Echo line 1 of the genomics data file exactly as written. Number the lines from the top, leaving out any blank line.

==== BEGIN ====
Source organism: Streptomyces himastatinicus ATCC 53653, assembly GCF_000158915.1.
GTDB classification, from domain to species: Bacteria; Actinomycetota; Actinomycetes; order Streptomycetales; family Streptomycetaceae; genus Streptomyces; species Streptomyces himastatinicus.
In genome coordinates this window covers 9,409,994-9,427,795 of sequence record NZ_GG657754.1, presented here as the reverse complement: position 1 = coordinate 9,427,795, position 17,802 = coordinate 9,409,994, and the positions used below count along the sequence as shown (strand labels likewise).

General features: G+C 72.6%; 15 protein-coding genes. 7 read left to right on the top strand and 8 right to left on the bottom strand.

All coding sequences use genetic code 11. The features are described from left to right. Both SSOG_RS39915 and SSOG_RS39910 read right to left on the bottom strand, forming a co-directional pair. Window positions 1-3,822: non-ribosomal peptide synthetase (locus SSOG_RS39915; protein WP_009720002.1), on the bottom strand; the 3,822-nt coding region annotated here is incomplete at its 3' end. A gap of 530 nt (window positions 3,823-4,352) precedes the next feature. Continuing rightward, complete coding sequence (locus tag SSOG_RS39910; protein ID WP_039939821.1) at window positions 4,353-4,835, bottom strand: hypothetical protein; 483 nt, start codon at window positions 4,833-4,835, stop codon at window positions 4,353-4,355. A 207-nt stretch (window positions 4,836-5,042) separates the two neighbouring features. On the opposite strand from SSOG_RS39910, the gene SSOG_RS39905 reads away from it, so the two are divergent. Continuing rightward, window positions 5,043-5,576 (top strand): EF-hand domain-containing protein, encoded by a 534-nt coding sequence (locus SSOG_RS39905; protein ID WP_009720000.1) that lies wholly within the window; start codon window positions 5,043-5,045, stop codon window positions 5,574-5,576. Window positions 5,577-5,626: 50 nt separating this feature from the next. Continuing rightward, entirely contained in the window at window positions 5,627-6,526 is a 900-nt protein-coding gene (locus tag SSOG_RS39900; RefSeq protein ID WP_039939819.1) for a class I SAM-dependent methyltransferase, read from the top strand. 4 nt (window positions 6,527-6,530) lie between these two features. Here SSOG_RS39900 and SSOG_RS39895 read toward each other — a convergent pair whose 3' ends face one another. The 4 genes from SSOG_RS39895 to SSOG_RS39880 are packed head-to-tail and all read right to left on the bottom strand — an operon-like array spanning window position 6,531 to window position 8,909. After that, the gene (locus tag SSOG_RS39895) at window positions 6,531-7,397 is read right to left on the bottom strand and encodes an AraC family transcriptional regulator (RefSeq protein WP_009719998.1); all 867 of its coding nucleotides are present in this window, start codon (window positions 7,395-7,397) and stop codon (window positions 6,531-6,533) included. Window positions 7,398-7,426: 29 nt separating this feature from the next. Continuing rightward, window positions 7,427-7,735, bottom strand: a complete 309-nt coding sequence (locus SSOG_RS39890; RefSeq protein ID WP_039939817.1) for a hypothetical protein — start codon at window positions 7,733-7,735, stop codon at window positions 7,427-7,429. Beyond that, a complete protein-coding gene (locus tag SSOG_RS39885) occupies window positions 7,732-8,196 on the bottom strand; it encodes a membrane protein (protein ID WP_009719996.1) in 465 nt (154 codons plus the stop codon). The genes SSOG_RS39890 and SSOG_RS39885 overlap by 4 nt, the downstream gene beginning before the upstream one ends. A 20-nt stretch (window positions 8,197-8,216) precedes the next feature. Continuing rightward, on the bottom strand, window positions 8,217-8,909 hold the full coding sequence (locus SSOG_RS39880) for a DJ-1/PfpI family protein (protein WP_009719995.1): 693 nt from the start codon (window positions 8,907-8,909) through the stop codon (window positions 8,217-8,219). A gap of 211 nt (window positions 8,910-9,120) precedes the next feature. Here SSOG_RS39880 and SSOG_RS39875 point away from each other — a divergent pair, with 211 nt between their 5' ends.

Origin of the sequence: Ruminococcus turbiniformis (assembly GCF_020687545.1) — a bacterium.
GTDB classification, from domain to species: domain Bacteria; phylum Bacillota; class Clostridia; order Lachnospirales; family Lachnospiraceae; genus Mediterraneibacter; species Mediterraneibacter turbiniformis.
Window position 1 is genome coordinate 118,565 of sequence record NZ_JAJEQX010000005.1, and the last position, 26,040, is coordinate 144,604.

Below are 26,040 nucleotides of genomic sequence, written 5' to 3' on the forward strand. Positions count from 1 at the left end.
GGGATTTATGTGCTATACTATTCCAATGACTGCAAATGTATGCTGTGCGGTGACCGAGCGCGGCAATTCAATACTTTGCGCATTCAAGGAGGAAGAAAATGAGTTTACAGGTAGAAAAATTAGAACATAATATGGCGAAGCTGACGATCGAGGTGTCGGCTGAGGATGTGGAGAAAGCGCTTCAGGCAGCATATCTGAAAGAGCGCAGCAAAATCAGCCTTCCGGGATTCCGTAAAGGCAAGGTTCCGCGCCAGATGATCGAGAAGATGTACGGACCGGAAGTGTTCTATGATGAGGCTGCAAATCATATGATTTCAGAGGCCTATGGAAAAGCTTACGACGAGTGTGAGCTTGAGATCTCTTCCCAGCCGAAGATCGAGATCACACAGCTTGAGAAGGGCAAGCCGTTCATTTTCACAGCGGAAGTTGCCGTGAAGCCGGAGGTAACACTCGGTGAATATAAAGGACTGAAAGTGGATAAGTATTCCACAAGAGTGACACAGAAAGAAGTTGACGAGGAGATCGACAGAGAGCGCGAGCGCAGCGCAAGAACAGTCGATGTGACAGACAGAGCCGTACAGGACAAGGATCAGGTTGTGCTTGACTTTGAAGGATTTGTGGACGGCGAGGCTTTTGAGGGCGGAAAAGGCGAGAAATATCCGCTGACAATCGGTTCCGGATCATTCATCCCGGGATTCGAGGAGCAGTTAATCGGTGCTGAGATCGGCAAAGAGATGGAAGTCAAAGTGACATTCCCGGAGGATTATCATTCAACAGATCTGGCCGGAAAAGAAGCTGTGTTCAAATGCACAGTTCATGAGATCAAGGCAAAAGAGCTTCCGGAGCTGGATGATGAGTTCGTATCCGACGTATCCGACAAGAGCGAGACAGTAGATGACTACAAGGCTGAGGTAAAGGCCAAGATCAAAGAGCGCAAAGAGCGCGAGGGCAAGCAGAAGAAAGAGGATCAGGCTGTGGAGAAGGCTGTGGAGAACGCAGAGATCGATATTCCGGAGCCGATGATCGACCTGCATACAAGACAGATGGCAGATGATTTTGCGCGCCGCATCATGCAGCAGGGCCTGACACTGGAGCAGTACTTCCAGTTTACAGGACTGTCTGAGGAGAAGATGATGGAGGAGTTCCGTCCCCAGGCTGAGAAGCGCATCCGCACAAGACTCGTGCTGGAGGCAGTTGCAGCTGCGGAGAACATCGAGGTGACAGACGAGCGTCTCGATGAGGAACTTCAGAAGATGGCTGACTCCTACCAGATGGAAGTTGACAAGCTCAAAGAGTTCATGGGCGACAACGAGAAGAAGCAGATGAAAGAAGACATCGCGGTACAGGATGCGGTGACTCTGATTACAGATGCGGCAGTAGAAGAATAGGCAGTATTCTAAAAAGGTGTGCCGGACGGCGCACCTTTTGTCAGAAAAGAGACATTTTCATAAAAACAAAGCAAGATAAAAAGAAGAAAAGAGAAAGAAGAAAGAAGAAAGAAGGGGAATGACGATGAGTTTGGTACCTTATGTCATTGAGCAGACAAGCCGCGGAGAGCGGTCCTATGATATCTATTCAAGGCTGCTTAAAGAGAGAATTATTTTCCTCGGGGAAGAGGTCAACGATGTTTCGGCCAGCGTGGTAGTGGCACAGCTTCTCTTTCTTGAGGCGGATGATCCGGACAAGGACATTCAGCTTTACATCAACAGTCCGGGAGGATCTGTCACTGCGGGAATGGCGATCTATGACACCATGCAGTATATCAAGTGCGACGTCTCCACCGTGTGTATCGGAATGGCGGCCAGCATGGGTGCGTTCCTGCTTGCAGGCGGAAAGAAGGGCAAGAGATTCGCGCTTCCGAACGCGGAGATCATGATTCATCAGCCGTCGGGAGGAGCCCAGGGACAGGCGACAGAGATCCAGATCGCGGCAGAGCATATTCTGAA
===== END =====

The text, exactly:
Source organism: Streptomyces himastatinicus ATCC 53653, assembly GCF_000158915.1.